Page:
"X Factor factor" is growing force in British pop
By Mike Collett-White
LONDON (Reuters Life!) - She had poor reviews and Michael Jackson in her way, but singer Cheryl Cole swept all aside to hit the top of the album charts and underline the influence of "The X Factor" TV show on British pop.
Cole, who rose to fame as part of the Girls Aloud girl band, is a judge on the singing talent show, which regularly boasts peak viewing figures of over 10 million people.
"Record labels have been using it more and more in the last two to three years, it has grown in influence and is now reaching the peak of its powers," said Martin Talbot, managing director of the Official Charts Company (OCC) which compiles the weekly pop rankings in the world's third biggest market.
The show helped Cole, 26, record the fastest-selling single in Britain so far this year when "Fight For This Love" sold more than 290,000 copies in the week ending October 25.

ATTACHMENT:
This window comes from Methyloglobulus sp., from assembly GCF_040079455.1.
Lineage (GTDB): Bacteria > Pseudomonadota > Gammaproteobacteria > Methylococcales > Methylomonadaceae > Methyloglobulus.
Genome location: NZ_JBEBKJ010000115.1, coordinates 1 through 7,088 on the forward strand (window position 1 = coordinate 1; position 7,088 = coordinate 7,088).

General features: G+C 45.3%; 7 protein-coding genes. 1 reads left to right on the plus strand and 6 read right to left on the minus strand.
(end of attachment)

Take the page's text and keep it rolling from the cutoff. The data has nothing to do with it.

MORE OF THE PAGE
That followed a performance of the track on the X Factor show which drew widespread criticism followed by lukewarm reviews for her debut solo album "3 Words," released by Universal Music's Fascination Records on October 26.
Pete Paphides of the Times gave the record two stars out of five and wrote: "If this is really the best that her 'team' can do, then another 3 Words spring to mind. Sack them all."
In addition to the poor critical response, the album was released in the same week as Michael Jackson's posthumous record "This Is It," which Sony Music promoted as a tie-in to the heavily marketed concert movie of the same name. Continued...